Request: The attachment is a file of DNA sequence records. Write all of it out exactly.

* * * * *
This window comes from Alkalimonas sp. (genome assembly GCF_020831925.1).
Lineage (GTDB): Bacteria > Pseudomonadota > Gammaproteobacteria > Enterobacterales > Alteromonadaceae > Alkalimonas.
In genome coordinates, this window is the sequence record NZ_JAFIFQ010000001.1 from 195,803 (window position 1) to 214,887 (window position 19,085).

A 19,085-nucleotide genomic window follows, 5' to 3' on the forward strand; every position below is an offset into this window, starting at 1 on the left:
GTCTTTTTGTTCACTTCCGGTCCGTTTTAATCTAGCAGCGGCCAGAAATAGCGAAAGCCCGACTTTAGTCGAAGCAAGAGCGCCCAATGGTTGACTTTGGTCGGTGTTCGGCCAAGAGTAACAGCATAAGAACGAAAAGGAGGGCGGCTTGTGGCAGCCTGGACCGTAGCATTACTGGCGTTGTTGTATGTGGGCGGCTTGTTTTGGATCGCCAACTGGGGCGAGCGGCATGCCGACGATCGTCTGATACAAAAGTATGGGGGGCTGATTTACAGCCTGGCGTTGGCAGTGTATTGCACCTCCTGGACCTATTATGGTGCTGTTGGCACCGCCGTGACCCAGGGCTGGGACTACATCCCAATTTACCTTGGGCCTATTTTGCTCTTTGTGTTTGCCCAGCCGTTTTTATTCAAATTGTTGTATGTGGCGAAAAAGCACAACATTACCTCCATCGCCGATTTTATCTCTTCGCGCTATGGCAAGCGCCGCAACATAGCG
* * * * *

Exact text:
This window comes from Alkalimonas sp. (genome assembly GCF_020831925.1).
Lineage (GTDB): Bacteria > Pseudomonadota > Gammaproteobacteria > Enterobacterales > Alteromonadaceae > Alkalimonas.
In genome coordinates, this window is the sequence record NZ_JAFIFQ010000001.1 from 195,803 (window position 1) to 214,887 (window position 19,085).

A 19,085-nucleotide genomic window follows, 5' to 3' on the forward strand; every position below is an offset into this window, starting at 1 on the left:
GTCTTTTTGTTCACTTCCGGTCCGTTTTAATCTAGCAGCGGCCAGAAATAGCGAAAGCCCGACTTTAGTCGAAGCAAGAGCGCCCAATGGTTGACTTTGGTCGGTGTTCGGCCAAGAGTAACAGCATAAGAACGAAAAGGAGGGCGGCTTGTGGCAGCCTGGACCGTAGCATTACTGGCGTTGTTGTATGTGGGCGGCTTGTTTTGGATCGCCAACTGGGGCGAGCGGCATGCCGACGATCGTCTGATACAAAAGTATGGGGGGCTGATTTACAGCCTGGCGTTGGCAGTGTATTGCACCTCCTGGACCTATTATGGTGCTGTTGGCACCGCCGTGACCCAGGGCTGGGACTACATCCCAATTTACCTTGGGCCTATTTTGCTCTTTGTGTTTGCCCAGCCGTTTTTATTCAAATTGTTGTATGTGGCGAAAAAGCACAACATTACCTCCATCGCCGATTTTATCTCTTCGCGCTATGGCAAGCGCCGCAACATAGCG